Here's another likely candidate for my reading list -- Something New Under the Sun: An Environmental History of the World in the 20th Century:
"Humanity has consumed 10 times more energy since 1900 than in the previous thousand years. John McNeill will probably not appreciate reviewers pointing out this crude, back-of-an-envelope calculation of his, but I suspect he will have to get used to it. It is an extraordinary statistic, and one that should give all who care about the future of our planet pause for thought. People also move more rock and earth around the world than wind, glaciers, mountain-building processes or volcanoes. Only water remains a more effective agent of erosion--just. So numerous and powerful have people become in the twentieth century that we now collectively rank as a geological process."
Anyone read it?
Wow - that's impressive. No, I haven't read it, thanks for pointing it out!
I read "Something New Under The Sun" nearly four years ago, before taking my current job as director of ONE/Northwest in Seattle. As someone who was new to the environmental movement, I was looking for a good overview of the huge range of environmental issues I kept running into. This book provides an excellent framework for stepping back to think about these issues on a higher level. It breaks the analysis into various spheres (lithosphere, hydrosphere, atmosphere and biosphere) and provides some overarching ideas about root causes of many of the problems we face (e.g. the growth of cities, certain types of technology, and philosophical/ideological frameworks).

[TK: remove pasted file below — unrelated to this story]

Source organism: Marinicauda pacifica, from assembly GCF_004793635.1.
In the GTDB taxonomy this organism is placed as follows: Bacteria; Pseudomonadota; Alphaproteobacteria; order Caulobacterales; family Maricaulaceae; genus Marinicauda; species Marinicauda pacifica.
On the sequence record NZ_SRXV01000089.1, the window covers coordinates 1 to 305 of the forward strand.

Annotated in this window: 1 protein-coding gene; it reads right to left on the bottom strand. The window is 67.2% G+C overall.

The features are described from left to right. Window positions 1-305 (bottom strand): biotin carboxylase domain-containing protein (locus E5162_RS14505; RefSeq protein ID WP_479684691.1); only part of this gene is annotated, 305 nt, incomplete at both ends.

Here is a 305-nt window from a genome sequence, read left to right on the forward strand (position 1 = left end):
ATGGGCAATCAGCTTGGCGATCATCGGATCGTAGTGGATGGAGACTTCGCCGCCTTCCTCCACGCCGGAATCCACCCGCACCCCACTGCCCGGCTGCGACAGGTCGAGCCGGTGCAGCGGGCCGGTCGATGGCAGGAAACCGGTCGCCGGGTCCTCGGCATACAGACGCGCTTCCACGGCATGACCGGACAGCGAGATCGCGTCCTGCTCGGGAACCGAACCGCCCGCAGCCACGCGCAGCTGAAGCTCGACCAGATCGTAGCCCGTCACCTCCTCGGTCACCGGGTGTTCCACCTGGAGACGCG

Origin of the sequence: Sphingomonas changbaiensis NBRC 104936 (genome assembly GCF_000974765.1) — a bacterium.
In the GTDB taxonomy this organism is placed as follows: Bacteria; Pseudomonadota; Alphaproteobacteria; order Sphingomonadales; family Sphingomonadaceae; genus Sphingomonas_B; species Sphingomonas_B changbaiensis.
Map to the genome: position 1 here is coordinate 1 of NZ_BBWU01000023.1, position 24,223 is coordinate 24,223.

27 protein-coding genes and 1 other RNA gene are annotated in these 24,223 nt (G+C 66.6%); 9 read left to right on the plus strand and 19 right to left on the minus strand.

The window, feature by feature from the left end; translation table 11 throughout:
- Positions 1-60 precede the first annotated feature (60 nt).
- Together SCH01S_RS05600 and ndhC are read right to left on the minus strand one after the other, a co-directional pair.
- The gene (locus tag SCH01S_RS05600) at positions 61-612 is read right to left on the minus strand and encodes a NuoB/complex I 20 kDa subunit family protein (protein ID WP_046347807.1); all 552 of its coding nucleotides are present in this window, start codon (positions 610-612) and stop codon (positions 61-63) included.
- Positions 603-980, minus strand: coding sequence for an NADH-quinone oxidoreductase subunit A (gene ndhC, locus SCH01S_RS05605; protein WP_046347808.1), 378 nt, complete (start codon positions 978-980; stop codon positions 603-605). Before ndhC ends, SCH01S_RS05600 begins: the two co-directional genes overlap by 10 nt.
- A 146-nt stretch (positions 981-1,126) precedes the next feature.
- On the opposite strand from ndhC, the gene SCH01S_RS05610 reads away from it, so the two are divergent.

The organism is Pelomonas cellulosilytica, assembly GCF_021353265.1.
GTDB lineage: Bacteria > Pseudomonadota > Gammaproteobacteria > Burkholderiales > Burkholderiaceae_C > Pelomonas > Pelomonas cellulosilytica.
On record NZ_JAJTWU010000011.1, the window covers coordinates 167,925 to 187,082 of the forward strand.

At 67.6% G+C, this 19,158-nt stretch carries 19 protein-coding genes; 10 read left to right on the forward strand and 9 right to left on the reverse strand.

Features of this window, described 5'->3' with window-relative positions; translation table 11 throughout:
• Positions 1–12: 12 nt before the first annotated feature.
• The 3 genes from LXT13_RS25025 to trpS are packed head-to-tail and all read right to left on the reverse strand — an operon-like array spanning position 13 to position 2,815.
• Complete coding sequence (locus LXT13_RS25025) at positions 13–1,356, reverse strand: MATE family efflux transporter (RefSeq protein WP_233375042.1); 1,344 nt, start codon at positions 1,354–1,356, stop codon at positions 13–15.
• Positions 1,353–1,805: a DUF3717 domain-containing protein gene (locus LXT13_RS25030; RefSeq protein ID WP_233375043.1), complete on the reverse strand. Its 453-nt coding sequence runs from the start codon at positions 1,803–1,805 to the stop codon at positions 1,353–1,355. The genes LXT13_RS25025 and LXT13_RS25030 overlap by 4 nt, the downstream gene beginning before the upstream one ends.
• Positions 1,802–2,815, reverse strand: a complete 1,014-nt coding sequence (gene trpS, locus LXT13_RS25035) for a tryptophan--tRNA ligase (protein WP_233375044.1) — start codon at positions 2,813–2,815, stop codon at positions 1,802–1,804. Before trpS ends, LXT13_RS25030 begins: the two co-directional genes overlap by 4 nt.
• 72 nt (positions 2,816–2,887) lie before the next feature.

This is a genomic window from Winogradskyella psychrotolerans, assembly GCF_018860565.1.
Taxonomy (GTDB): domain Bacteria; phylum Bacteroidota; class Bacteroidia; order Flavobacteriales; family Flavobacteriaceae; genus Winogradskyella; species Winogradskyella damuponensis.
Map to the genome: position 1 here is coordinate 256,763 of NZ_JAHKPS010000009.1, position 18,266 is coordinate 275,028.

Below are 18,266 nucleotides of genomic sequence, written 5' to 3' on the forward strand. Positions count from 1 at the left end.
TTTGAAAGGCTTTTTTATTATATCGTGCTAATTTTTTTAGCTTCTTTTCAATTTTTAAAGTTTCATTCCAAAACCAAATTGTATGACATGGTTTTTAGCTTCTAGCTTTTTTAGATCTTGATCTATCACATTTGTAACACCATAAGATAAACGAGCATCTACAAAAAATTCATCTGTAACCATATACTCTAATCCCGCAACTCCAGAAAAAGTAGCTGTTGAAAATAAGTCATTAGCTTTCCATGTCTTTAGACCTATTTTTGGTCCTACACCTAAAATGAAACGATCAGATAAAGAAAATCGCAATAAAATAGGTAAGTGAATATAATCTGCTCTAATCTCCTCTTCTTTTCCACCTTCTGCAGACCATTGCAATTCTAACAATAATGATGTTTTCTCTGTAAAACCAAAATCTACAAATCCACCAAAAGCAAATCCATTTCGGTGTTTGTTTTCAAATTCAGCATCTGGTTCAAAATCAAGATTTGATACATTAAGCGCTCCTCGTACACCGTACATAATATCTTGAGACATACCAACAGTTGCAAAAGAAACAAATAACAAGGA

This book is not for the casual reader. It is 350 pages of fact-filled history and analysis. But I would say it is a very worthwhile read. Author J.R. McNeil does a wonderful job of showing us that the acceleration of various aspects of development has created something with a qualitatively different - and much larger - impact than anything humans have wrought in our history to-date.
i was just reading this NG article on "china's growing pains - more money, more stuff, more problems. any solutions?" and it's not mentioned on the page but i thought it had some "world changing" stats:
china / us
area (sq.mi.): 3,705,820 / 3,717,796
pop: 1,288,700,000 / 291,500,000
persons per sq.mi.: 348 / 78
co2 emissions per person (metric tons): 2.5 / 19.8
energy use per person (kg. oil equiv.): 880 / 7,960
tobacco use (%): 35.6 / 23.6
meat consumption per person (lbs.): 104 / 269
paper consumption per person (lbs.): 73 / 730
avg. # of persons per room: 1.1 / 0.5
water use per person* (gal.): 116,000 / 484,500
tv sets per 1,000 persons: 292 / 844
vehicles per 1,000 persons: 16 / 774
*incl. agriculture, industrial, domestic
sources: population reference bureau, world resources institute, UN, WHO
I did. It's pretty good. I'd recommend it.